November 17, 2013 at 12:27 PM  
Blogger Jerry Liguori said...

Hello Hatem -- Funny you should ask, I just finished an article on heavily marked Eastern Red-tails, or what we call Canadian borealis (or northern borealis), and what has been proposed as its own race called B. jamaicenis abieticola, of which it might very well be. There is a section on telling them from Westerns. Let me be clear however, there is overlap (especially juveniles), and telling every Red-tail to race is impossible regardless of how well-versed one is on red-tail plumages.

The birds you point out nest in Utah, but what makes them Western by plumage is the colorful undersides, barred bellybands (one bird), dark or streaky throats combined with broad patagials for fairly lightly marked birds, rufous leggings, and the topsides show less mottling than borealis. It is a combination of traits that helps tell these more lightly marked Westerns (and there are plenty of them out there). One key is, a borealis with that faint of a bellyband would likely be faintly marked elsewhere and have a pale throat. But regardless, the variation is immense as you know.

And, it is a much more loaded question that that and requires an article!!!!

November 17, 2013 at 3:21 PM  
Anonymous Hatem Gomaa said...

Thanks, Jerry. Great stuff as usual. Funny, we hardly use the term "borealis" here, probably because our "selection" of red tails is quite limited to the eastern race that we just call them red tails! Certainly makes us envious of you western folks, that's for sure.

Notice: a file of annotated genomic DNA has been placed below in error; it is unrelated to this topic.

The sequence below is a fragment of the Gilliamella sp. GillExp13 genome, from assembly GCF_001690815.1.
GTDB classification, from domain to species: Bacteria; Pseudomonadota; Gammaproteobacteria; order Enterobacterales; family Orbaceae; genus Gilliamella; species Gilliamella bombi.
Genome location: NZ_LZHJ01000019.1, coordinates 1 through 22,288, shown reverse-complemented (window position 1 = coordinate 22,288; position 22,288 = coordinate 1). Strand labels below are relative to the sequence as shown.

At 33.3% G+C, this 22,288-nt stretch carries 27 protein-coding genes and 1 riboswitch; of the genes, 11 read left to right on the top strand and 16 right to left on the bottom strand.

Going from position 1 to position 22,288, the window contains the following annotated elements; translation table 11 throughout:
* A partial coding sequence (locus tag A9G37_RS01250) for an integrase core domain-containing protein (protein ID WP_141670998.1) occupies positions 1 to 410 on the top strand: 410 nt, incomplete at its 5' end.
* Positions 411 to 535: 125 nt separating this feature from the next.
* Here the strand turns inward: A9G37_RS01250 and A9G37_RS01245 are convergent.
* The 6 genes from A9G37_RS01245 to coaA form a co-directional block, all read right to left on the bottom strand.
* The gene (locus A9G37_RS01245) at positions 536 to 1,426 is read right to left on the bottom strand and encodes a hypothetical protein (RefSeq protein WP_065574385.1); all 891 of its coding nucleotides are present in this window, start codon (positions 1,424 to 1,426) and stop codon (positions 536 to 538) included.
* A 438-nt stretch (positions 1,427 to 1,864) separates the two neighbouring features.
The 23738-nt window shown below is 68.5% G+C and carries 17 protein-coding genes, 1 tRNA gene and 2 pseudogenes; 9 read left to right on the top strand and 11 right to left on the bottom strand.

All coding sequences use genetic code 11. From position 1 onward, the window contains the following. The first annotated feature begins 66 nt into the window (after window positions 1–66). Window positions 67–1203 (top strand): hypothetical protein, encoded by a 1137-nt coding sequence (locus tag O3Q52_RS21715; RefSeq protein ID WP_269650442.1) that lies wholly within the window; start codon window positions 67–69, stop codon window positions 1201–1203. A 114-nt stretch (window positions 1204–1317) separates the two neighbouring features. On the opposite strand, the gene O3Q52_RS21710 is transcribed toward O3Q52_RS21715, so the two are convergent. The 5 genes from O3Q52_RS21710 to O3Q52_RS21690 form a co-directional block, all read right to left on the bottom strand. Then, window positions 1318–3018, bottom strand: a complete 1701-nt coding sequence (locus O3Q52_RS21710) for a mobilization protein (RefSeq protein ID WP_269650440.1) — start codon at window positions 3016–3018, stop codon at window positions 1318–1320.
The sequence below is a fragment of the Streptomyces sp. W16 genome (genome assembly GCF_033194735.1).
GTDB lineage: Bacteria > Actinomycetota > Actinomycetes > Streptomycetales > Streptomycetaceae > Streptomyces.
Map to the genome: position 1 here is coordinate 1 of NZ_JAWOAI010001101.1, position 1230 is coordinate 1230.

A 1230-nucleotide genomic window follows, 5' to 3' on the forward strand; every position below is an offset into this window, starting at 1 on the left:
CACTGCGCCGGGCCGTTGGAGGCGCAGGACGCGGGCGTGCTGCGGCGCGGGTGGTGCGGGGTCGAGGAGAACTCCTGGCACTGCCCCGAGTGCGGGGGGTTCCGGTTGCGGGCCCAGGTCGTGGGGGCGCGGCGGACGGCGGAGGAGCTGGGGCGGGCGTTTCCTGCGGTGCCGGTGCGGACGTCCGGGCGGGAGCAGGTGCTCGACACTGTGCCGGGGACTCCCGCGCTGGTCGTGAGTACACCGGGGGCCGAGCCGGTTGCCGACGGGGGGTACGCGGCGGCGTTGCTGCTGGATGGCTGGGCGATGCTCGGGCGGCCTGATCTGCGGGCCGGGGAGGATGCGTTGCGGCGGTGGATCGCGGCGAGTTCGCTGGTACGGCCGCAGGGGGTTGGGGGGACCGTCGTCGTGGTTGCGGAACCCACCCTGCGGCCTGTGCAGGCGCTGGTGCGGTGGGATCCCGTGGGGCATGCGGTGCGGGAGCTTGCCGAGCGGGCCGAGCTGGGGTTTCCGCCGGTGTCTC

Anyway, could you kindly point me to that article you wrote? Is in on this blog or a separate publication?

Also, speaking of Canadian borealis, did the Canadians adopt the red tail as their official national bird? I remember hearing it was on a petition a few years ago, battling it out with the Canada goose which wasn't really fairing well at the time, and thankfully so! Kinda reminds me of Benny Franklin wishing the wild turkey would be the US' symbol instead of the bald eagle. Good thing they didn't listen to him! What's wrong with that guy? :)

November 17, 2013 at 7:17 PM  
Blogger Jerry Liguori said...

The abieticola article is not published yet, but when it gets published it will be available as a PDF.

Not sure about Canada, but that would be an awesome bird as a national symbol!

November 17, 2013 at 7:53 PM  
Blogger Jon Ruddy said...

Hi Jerry,

Great blog here. I have been VERY interested in abieticola Red-tailed Hawks for about three weeks now. A friend and I encountered a "Northern" Red-tailed in Prince Edward County three weeks ago; since then, this recognizable form has really fascinated me.

I have taken photos of what I believe to be a light morph Western Red-tailed, and not an abieticola Red-tailed. I will attach my blog URL here:

The latest blog title reads: "Ottawa: Western Red-tailed Hawk"

I would be indebted to you if you wouldn't mind taking a minute or two to look at the images and share your insights.


December 3, 2013 at 12:47 PM  
Blogger Jerry Liguori said...

Hi Jon

That's exactly what your bird is....abieticola. The bellyband and overall color fit perfectly. Glad you found my blog, I am working (with Brian Sullivan) on getting an abieticola article published soon

December 3, 2013 at 1:50 PM  
Blogger Jon Ruddy said...

Hi Jerry,

Excellent, thanks for taking a look at my photos. I see you put together a paper (2001) on the pitfalls of identifying light morph Red-taileds to subspecies level. Is this paper available as a PDF?

Many thanks,

December 3, 2013 at 6:22 PM